What?! How can a discipline that is by all definitions a science not require students to have at least a passive knowledge of research methods? Sure, in the 1800s you could get away with being an armchair anthropologist, but those days are long past.
I don’t want you to believe that I’m strictly slagging off Anthro majors here. It isn’t their fault but rather the institutions’. My frustration with this omission has since extended beyond the field of anthropology; I’m of the belief that every college student in America should be required to take a methodology course. I don’t care if you’re studying computer science, communications, visual art or black magic, research methods should be a required study.
I can already hear the objections: “Daniel,” you say, “not everyone is going to be a scientist. Not everyone is going to don a lab coat and do weird stuff to rabbits.”
I hear you. I do. But neither is everyone going to be a history scholar, an English linguist or political pundit. Yet introductory classes in those fields are required of everyone. Why not methodology? Would it not benefit the entire field of academia if all graduating students had at least cursory exposure to real science? At the very least it would spare students some embarrassment at the postgraduate level.
I have a friend who, three years ago, graduated with her degree in primary education, a certificate that, like anthropology, has no methodology component. Fed up with the physical and verbal abuse that middle schoolers heaped on her with impunity, she decided to quit teaching sixth-grade math and return to school to earn her master’s degree. Her passion for yoga and a healthy lifestyle informed her decision to pursue a master’s in kinesiology, a concentration that heavily incorporates (you guessed it) research methodology.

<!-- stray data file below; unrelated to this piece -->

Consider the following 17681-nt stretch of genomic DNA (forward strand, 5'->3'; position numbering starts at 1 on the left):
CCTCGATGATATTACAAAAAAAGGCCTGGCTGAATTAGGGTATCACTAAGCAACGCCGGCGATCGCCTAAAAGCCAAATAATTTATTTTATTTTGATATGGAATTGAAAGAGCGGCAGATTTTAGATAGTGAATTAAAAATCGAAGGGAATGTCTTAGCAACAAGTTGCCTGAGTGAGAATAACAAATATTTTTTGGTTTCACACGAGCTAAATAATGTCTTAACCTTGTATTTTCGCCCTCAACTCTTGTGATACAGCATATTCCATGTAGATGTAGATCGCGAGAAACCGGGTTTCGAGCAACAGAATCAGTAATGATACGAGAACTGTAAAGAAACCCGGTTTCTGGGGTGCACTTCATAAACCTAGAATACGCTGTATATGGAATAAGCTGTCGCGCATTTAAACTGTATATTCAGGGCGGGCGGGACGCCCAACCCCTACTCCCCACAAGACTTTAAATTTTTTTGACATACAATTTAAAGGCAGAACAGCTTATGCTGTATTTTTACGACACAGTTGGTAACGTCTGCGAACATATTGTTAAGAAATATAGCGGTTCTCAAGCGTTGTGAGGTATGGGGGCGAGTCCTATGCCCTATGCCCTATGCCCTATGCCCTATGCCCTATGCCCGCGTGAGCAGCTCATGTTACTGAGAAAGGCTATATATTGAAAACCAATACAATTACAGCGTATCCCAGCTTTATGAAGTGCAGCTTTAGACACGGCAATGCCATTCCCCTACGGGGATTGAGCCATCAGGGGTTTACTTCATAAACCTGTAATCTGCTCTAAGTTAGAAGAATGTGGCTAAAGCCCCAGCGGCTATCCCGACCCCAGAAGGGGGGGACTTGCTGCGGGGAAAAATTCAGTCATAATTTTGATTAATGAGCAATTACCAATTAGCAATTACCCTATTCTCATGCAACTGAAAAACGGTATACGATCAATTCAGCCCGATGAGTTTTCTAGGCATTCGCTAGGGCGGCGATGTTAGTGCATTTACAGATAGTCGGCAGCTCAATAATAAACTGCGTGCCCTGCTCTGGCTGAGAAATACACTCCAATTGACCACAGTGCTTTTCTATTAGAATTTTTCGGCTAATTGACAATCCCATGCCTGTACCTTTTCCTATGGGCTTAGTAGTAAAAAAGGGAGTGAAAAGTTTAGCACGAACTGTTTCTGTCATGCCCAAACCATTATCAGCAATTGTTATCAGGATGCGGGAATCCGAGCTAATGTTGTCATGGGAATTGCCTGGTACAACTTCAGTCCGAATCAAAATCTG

So what of my poor friend these days? Well she’s not getting called a bitch or being slapped by twelve-year olds anymore, so there’s that. At least once a week, though, I field a call from her where I have to employ my psychology pedigree to explain some matter of scholarship. One week it’ll be synthesizing a literature review, another week it’s APA formatting. As of this writing I’m waiting on the call concerning her human subjects application for the IRB. God help us both if she asks me to show her how to perform a chi-square analysis. I feel the issues my dear friend faces in her studies could have been circumvented had a methodology course been imposed on her as an undergrad.
Her dilemma is hardly unique, I’m sure, and it’s not one that any graduate student deserves. I can’t imagine how it would look if a student with a B.A. in English showed up to graduate school and couldn’t diagram a sentence. That would be in equal measures absurd and unfair.
If a background in scientific methods is requisite to constructing a graduate thesis, for the love of Pete, make that course mandatory at the undergraduate level first. Graduate school is hard enough without having the APA manual thrown at you on the first day.